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Motorola tries its luck on smart phones

Posted: 09 Nov 2009 ?? ?Print Version ?Bookmark and Share

Keywords:Motorola strategy? smart phone? handset market?

Motorola Inc.'s history in the handset market should be enough warning for Sanjay Jha, but all indications are that the co-CEO of the company is executing a strategy fraught with danger and likely to repeat mistakes made by previous management at the American electronics icon.

One year after joining the company from Qualcomm Corp., Jha has whittled down operating costs in the mobile devices division and recently unveiled the company's flagship product, the Droid, a so-called smart phone that aims to take on Apple Inc.'s hot-selling iPhone and a bunch of other similar devices from the likes of Nokia, Samsung and Sony-Ericsson.

Jha is betting Motorola mobile's future on smart phones supported by other cellular devices he describes as "feature phones," or less technology and software rich products targeted at price conscious customers in the developed countries and consumers in less affluent parts of the world who use phones primarily for basic voice and text communication.

"Smart phone success for us in 2010 will drive, almost singularly, our financial performance in 2010," Jha said during a conference call to discuss the company's Q3 results. "Throughout next year, we will continue to shift our product mix as we focus on addressing the smart phone opportunity and reduce our reliance on feature phones. Our smart phone traction is the quickest driver of our financial performance."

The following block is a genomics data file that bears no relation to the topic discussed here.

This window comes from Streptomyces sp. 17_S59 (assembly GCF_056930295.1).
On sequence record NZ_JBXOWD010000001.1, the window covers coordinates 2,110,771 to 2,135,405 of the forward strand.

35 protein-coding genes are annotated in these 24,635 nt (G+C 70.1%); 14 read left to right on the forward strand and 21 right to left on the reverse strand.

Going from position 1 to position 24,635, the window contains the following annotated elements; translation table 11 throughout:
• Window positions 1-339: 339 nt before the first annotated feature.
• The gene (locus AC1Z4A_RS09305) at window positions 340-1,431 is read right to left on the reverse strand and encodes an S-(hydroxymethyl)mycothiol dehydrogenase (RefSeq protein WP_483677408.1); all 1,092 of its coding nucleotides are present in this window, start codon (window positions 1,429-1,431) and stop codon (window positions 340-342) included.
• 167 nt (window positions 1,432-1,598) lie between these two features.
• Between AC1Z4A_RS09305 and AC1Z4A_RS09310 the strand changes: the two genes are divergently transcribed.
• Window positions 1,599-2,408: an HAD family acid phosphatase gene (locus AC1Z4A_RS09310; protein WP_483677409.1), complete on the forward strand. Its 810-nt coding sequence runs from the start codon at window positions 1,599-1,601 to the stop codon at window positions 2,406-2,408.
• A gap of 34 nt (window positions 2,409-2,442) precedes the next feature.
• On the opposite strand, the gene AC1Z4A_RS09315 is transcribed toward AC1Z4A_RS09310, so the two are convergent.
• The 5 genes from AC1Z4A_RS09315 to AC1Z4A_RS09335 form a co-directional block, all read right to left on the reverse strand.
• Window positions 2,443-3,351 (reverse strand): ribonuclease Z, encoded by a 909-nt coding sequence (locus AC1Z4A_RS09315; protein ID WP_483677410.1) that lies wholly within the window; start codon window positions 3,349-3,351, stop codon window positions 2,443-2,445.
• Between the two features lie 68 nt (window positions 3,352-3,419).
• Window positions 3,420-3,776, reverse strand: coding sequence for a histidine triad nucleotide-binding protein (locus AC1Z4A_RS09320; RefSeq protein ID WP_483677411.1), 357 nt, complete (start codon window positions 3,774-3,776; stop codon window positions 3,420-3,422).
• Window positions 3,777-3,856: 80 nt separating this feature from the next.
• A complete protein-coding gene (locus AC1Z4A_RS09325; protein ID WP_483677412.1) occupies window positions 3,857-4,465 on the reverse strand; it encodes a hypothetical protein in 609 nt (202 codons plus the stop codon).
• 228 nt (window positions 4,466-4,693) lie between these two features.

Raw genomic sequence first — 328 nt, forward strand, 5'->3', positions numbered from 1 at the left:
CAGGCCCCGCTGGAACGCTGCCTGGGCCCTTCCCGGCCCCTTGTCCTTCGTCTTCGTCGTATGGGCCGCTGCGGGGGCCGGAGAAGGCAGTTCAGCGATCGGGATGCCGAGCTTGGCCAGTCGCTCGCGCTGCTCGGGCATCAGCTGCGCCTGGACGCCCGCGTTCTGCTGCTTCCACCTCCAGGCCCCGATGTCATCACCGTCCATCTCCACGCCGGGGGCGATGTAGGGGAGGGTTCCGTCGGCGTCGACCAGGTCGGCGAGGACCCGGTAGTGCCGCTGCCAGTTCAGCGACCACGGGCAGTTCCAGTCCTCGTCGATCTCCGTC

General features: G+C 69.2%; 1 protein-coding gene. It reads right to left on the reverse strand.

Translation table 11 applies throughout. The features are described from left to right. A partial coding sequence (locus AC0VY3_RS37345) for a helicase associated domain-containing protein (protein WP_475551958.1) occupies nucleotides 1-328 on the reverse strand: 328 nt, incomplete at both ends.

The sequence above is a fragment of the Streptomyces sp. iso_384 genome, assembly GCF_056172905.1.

In other words, the company's mobile division's future, as envisaged by Jha, will be determined by how successful it is in selling primarily smart phones. Feature phones will be less prominent in the company's product lineup because "there's not a huge amount of profit pool in feature phones, especially in emerging marketplaces," according to Jha.

Smart phones, on the other hand, have higher average selling prices and have the potential to lift margins at Motorola mobile devices.

This strategy is reminiscent of the Motorola Jha was recruited to rescue. In the earlier part of this decade, Motorola came out with phones like the Razorand before that the StarTac in 1996which had runaway success and propelled the company to a 22 percent market share by 2006, raising sales in the mobile division to a record $28.4 billion with shipment of 217 million handsets.

Many analysts since then have blamed Motorola's precipitous drop from the top ranks of the world's handset manufacturers on the company's strategy of occasionally rolling out super-phones like the Razor that initially receive enthusiastic response from consumersdriving up sales temporarilyonly to burn out as buyers move on to competing devices from rivals.


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